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Those first 24 hours after that call were the hardest of my life. I couldn’t eat or sleep. I felt numb. Nothing in this world can prepare you for that.

Koa had gone to a frat party, and at some point in the night, drugs were introduced. A bad mix of alcohol and drugs had shut his body down, and he was found the following morning, sitting at his desk. No one saw it coming.

I had training the next morning and a game that weekend in Utah. Everyone told me to forget about playing and go be with my family, but I knew that soccer was the best thing for me, physically and mentally. In the weeks that followed, my training schedule forced me to eat and look after myself. It forced me to get out of bed in the morning, and it kept me going when I barely thought I could get through the day. Being on the field was the only way to keep my mind off of what had happened.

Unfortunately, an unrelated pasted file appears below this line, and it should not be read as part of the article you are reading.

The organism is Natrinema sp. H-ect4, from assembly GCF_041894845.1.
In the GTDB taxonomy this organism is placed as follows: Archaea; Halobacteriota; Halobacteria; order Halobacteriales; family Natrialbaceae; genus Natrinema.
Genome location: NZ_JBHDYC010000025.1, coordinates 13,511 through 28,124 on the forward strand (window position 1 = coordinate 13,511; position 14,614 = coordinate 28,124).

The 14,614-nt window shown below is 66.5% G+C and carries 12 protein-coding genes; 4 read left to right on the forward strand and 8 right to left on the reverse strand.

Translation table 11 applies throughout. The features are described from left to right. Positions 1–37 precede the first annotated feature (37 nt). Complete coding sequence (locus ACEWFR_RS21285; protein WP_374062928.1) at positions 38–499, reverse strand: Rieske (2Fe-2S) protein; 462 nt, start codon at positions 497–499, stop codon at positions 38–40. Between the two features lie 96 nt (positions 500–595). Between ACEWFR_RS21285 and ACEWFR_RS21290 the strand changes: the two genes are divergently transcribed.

There are still good days and bad days, but being on a team is a special thing. My teammates are always there to pick me up, and their love and support has helped me grow strong again.

I have only good memories of my brother — I can still hear his goofy laugh, and even just that thought is enough to make me smile. Every single day, I try to do something that I love. I try to be happy for him, since I know that’s what he’d want. And when I laugh, I know that he is with me.

I play for Koa now. In Utah, I have his name printed on the inside of my jersey. And before every game, I write his name on my knuckles.

Kalaukoa Kaha’i Kukailimoku LaBonta — I will carry your memory with me forever.